1996 Bank of New Glarus calendar

(Photo courtesy of the New Glarus Post)

Herman and Lilly Burkhardt were chosen as the marshals for the Sesquicentennial parade held on August 13, 1995.  Herman and Lilly were the oldest living immigrants from the Canton of Appenzell, Switzerland.  The couple met while attending the same school in their native country.  Herman, born in 1904, came to the United States in 1923.  Lilly was born in 1902 and travelled on the ship Aquitania across the Atlantic in 1926.  Herman took a train from Monroe to New York to bring Lilly to his home in Belleville.  When he reached Janesville, he learned that her ship had been hit by a bad winter storm and would be 50 hours late into New York.  Herman had been told not to take too much money with him, as he might be robbed, so when he returned home he had just 5 cents in his pocket. 

Herman was a cheese maker, and after several years in Belleville they moved to Minnesota, where Herman made cheese for 10 years, then returned to Wisconsin near Fond du Lac.  After WWII, Herman and Lilly came to New Glarus where they have resided since 1949 in the house Herman built.  New Glarus has been fortunate to have the Burkhardts.  Herman joined the Maennerchor and both he and Lilly put on plays for entertainment.  They were involved in the Wilhelm Tell Guild for over 25 years and both became history buffs and worked for the New Glarus Historical Society.

(Photo courtesy of Arnold Kehrli Jr.)

Kehrli's Saloon in 1925 or 26.  Arnold Kehrli Sr. (behind bar) operated Kehrli's Saloon from 1911 to 1946 when he sold it to his son Arnold Jr.  Somewhere along the way, the name was updated to "tavern."  The building at 526 First Street has had an interesting past.  It started out as a general store on the opposite side of the street.  About 1906, the building was moved across the street and the back of the building became the front.  (Left to right): Unknown, John Kehrli, John Leuenger, Jake Mani, and Sam Mani.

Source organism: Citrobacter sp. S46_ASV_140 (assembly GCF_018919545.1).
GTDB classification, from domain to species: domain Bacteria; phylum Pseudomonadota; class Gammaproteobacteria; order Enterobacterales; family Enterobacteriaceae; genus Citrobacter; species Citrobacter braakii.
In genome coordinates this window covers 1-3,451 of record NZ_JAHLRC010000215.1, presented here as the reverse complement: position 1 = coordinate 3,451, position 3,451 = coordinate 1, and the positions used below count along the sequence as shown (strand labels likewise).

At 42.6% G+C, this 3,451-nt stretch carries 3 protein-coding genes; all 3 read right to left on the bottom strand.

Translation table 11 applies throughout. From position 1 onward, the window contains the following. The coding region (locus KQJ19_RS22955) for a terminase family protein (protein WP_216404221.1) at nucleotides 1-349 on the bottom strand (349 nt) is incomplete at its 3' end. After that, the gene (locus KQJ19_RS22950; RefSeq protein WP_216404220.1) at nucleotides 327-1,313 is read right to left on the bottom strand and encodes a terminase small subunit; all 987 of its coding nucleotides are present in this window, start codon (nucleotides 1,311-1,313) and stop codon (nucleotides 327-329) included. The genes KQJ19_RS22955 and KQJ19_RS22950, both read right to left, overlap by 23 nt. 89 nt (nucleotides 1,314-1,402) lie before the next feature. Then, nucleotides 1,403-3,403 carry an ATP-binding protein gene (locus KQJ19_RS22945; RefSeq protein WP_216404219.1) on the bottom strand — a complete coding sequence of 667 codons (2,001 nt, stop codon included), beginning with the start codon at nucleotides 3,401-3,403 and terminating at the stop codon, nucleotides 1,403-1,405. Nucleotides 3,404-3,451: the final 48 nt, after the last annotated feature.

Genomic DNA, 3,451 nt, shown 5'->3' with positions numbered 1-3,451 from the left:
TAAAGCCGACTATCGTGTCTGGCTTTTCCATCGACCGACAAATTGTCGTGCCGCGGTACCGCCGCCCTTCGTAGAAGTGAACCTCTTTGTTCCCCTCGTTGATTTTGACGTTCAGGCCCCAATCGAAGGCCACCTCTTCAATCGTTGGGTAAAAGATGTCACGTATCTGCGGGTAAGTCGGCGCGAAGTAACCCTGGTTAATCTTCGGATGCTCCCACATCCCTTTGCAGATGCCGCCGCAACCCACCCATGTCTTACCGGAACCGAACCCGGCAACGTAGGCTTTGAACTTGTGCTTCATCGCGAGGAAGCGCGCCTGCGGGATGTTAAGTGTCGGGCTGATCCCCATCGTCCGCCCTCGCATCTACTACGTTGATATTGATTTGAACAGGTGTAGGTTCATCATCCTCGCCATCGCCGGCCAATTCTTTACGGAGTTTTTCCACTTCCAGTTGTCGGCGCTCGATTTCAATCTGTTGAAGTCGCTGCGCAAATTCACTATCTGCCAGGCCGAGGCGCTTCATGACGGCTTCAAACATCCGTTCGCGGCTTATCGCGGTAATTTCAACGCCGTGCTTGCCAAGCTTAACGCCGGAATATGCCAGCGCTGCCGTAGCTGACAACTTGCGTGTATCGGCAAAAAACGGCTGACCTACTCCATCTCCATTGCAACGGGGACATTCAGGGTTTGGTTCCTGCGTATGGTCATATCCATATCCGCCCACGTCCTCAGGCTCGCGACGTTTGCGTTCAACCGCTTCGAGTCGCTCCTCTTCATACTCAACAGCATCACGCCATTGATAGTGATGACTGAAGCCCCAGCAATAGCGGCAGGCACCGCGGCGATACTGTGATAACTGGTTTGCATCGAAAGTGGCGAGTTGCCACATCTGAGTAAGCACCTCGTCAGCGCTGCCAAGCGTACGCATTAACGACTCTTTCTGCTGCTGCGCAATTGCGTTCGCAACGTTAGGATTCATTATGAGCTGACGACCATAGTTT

(Photo courtesy of Otto Puempel)

Tournament Bound (1931-32).  This was the last year the New Glarus basketball team went to the state tournament in Madison.  At that time there were no divisions and they competed against much larger schools.  They won their first game and lost the second.  Team members were (front row, left to right):  Coach Emil "Chick" Bruni, Russell Stuessy, Morris Marty, Huldrick Kammer, Otto Puempel, Joseph Haegeli, and manager Tommy Wurgler.  Second row: Kenneth Hoesly, Heinie Kuessel, Emil Ziltner, Isack Alderman, Werner Ziltner, Gilbert Strickler, and Kenneth Gmur.

(Photo courtesy of Oliver Hustad)

Kanstantinoplitanischertudelsackpfeifer Band!  (Don't ask us how to pronounce it.)  The back of this photo, dated April 23, 1911, simply read "a whoopie party."  This fun group got together on the Ed Zumkehr farm on Exeter Crossing Road.  The three musicians are (left to right):  Henry Baker, Arnold (?) Zumkehr, and Oscar (?) Gross.

(Photo courtesy of Otto Puempel)

Railroad Tunnel in Exeter Township.  Started in 1887 and completed the following year, this railroad tunnel about five miles east of New Glarus was probably the largest construction project ever undertaken in Green County.  The tunnel is 930 feet long and over 100 feet underground at its deepest point.  It was built by the Chicago, Madison, and Northern Railroad (later the Illinois Central) for a rail line from Freeport to Madison.  

(Photo courtesy of Bill Capellero)